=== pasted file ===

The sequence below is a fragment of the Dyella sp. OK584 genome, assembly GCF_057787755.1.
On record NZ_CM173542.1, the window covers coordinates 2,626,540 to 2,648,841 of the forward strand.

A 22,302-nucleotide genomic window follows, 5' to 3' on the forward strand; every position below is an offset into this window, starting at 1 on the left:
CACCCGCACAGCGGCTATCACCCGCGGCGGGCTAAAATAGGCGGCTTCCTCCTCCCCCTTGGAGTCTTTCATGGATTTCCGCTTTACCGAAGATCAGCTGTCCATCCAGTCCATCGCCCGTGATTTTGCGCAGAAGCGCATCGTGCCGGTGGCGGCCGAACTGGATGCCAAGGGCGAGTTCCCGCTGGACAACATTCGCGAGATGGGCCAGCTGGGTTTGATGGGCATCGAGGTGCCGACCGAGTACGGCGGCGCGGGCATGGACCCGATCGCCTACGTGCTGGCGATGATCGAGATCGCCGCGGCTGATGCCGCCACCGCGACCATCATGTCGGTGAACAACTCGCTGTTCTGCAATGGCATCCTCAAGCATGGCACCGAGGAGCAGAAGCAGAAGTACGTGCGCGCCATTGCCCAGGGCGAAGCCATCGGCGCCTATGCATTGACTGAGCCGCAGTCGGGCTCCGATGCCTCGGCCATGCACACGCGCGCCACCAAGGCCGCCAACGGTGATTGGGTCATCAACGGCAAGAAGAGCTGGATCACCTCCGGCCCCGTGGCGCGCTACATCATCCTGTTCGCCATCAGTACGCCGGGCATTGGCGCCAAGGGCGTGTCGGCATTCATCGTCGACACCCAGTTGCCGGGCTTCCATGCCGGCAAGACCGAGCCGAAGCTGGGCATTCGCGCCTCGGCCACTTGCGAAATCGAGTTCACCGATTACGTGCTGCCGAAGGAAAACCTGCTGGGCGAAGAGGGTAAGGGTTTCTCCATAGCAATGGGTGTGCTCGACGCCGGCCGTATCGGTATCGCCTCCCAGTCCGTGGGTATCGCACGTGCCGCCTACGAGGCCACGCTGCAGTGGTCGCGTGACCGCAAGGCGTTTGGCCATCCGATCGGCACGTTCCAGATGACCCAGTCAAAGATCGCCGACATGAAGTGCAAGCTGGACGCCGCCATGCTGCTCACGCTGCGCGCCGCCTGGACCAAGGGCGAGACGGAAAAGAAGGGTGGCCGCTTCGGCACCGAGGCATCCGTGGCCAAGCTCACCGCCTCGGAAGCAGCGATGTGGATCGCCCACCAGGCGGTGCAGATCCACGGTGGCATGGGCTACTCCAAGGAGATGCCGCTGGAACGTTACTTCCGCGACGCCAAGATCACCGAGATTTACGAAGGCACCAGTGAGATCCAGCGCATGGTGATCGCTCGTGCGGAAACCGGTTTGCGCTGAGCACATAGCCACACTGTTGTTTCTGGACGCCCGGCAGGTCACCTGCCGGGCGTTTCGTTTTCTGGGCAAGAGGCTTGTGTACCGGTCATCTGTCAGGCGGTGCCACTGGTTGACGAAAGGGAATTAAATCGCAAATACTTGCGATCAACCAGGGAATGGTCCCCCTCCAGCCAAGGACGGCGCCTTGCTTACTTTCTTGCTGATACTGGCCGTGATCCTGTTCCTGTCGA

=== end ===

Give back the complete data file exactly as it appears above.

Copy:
The sequence below is a fragment of the Dyella sp. OK584 genome, assembly GCF_057787755.1.
On record NZ_CM173542.1, the window covers coordinates 2,626,540 to 2,648,841 of the forward strand.

A 22,302-nucleotide genomic window follows, 5' to 3' on the forward strand; every position below is an offset into this window, starting at 1 on the left:
CACCCGCACAGCGGCTATCACCCGCGGCGGGCTAAAATAGGCGGCTTCCTCCTCCCCCTTGGAGTCTTTCATGGATTTCCGCTTTACCGAAGATCAGCTGTCCATCCAGTCCATCGCCCGTGATTTTGCGCAGAAGCGCATCGTGCCGGTGGCGGCCGAACTGGATGCCAAGGGCGAGTTCCCGCTGGACAACATTCGCGAGATGGGCCAGCTGGGTTTGATGGGCATCGAGGTGCCGACCGAGTACGGCGGCGCGGGCATGGACCCGATCGCCTACGTGCTGGCGATGATCGAGATCGCCGCGGCTGATGCCGCCACCGCGACCATCATGTCGGTGAACAACTCGCTGTTCTGCAATGGCATCCTCAAGCATGGCACCGAGGAGCAGAAGCAGAAGTACGTGCGCGCCATTGCCCAGGGCGAAGCCATCGGCGCCTATGCATTGACTGAGCCGCAGTCGGGCTCCGATGCCTCGGCCATGCACACGCGCGCCACCAAGGCCGCCAACGGTGATTGGGTCATCAACGGCAAGAAGAGCTGGATCACCTCCGGCCCCGTGGCGCGCTACATCATCCTGTTCGCCATCAGTACGCCGGGCATTGGCGCCAAGGGCGTGTCGGCATTCATCGTCGACACCCAGTTGCCGGGCTTCCATGCCGGCAAGACCGAGCCGAAGCTGGGCATTCGCGCCTCGGCCACTTGCGAAATCGAGTTCACCGATTACGTGCTGCCGAAGGAAAACCTGCTGGGCGAAGAGGGTAAGGGTTTCTCCATAGCAATGGGTGTGCTCGACGCCGGCCGTATCGGTATCGCCTCCCAGTCCGTGGGTATCGCACGTGCCGCCTACGAGGCCACGCTGCAGTGGTCGCGTGACCGCAAGGCGTTTGGCCATCCGATCGGCACGTTCCAGATGACCCAGTCAAAGATCGCCGACATGAAGTGCAAGCTGGACGCCGCCATGCTGCTCACGCTGCGCGCCGCCTGGACCAAGGGCGAGACGGAAAAGAAGGGTGGCCGCTTCGGCACCGAGGCATCCGTGGCCAAGCTCACCGCCTCGGAAGCAGCGATGTGGATCGCCCACCAGGCGGTGCAGATCCACGGTGGCATGGGCTACTCCAAGGAGATGCCGCTGGAACGTTACTTCCGCGACGCCAAGATCACCGAGATTTACGAAGGCACCAGTGAGATCCAGCGCATGGTGATCGCTCGTGCGGAAACCGGTTTGCGCTGAGCACATAGCCACACTGTTGTTTCTGGACGCCCGGCAGGTCACCTGCCGGGCGTTTCGTTTTCTGGGCAAGAGGCTTGTGTACCGGTCATCTGTCAGGCGGTGCCACTGGTTGACGAAAGGGAATTAAATCGCAAATACTTGCGATCAACCAGGGAATGGTCCCCCTCCAGCCAAGGACGGCGCCTTGCTTACTTTCTTGCTGATACTGGCCGTGATCCTGTTCCTGTCGA